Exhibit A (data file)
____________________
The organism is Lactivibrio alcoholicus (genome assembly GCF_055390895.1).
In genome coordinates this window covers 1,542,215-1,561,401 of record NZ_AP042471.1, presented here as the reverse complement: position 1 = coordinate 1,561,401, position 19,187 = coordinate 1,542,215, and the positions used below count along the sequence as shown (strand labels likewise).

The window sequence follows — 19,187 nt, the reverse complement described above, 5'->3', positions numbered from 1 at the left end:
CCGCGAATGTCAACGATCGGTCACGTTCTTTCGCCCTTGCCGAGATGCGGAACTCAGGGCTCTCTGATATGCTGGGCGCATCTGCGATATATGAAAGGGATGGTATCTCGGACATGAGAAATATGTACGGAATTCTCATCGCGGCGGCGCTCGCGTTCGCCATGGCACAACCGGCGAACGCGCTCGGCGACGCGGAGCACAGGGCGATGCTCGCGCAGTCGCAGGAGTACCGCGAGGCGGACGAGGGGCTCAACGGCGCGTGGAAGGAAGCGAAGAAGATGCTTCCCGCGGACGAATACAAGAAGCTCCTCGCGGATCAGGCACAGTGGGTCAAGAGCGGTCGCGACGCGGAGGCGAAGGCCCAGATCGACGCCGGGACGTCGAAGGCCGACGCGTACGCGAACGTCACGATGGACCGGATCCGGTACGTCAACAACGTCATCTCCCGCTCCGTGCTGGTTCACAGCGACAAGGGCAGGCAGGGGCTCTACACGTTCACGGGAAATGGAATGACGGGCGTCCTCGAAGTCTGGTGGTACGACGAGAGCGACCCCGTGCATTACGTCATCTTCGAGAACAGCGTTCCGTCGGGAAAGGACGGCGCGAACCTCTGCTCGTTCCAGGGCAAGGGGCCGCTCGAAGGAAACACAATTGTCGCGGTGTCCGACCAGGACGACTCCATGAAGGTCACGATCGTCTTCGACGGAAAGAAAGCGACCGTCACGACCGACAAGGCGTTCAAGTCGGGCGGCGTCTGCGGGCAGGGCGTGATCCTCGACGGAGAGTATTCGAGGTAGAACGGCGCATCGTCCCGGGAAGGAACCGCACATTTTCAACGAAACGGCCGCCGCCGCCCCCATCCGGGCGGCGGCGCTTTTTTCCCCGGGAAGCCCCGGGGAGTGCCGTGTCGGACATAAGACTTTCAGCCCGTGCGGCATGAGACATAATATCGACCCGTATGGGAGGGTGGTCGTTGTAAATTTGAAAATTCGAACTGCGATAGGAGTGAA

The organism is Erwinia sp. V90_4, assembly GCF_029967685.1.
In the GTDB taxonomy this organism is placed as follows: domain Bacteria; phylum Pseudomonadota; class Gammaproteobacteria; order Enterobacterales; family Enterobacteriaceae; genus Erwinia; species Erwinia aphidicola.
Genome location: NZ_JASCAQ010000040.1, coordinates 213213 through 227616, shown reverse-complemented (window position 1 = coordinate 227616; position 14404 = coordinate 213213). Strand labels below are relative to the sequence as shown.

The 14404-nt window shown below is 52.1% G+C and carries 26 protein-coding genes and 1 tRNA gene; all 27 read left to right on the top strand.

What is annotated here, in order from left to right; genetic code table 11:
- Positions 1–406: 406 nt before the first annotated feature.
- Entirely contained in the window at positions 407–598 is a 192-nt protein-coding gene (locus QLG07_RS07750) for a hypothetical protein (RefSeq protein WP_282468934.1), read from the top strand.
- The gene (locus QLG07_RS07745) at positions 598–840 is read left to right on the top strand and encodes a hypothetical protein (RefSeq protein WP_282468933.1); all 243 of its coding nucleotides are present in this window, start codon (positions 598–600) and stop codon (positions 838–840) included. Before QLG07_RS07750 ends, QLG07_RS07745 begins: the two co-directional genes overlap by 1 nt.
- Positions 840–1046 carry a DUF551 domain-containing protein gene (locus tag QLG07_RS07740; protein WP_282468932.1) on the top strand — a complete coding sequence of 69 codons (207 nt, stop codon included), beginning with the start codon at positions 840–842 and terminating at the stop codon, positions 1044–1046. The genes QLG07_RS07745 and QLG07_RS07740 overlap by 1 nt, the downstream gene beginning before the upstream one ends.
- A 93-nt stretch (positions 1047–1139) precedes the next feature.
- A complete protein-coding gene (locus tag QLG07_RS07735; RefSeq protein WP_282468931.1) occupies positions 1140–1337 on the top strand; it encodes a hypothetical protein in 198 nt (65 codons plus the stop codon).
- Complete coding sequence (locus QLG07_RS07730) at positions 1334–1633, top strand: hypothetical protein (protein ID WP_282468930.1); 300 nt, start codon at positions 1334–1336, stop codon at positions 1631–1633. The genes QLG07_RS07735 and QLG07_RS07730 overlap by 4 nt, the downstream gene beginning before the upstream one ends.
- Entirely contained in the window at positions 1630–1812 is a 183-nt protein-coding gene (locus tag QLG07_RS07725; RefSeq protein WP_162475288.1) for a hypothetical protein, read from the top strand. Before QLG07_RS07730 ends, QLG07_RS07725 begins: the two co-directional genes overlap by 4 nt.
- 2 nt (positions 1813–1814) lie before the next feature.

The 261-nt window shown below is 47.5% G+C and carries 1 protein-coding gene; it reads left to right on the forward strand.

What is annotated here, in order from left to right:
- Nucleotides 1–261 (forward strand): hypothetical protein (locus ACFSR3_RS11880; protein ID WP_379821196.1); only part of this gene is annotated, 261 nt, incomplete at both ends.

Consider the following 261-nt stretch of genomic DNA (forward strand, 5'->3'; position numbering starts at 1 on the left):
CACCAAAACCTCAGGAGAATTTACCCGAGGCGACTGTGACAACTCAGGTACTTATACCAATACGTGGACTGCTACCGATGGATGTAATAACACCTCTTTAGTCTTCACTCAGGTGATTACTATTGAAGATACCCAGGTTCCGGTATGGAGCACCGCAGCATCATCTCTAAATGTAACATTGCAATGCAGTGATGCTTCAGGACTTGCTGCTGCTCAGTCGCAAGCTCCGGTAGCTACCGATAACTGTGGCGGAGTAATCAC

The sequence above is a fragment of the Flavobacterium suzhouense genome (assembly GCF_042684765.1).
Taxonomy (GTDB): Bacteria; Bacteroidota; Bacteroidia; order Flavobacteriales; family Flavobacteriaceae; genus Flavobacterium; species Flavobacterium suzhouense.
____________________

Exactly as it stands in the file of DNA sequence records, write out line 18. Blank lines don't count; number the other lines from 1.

- 2 nt (positions 1813–1814) lie before the next feature.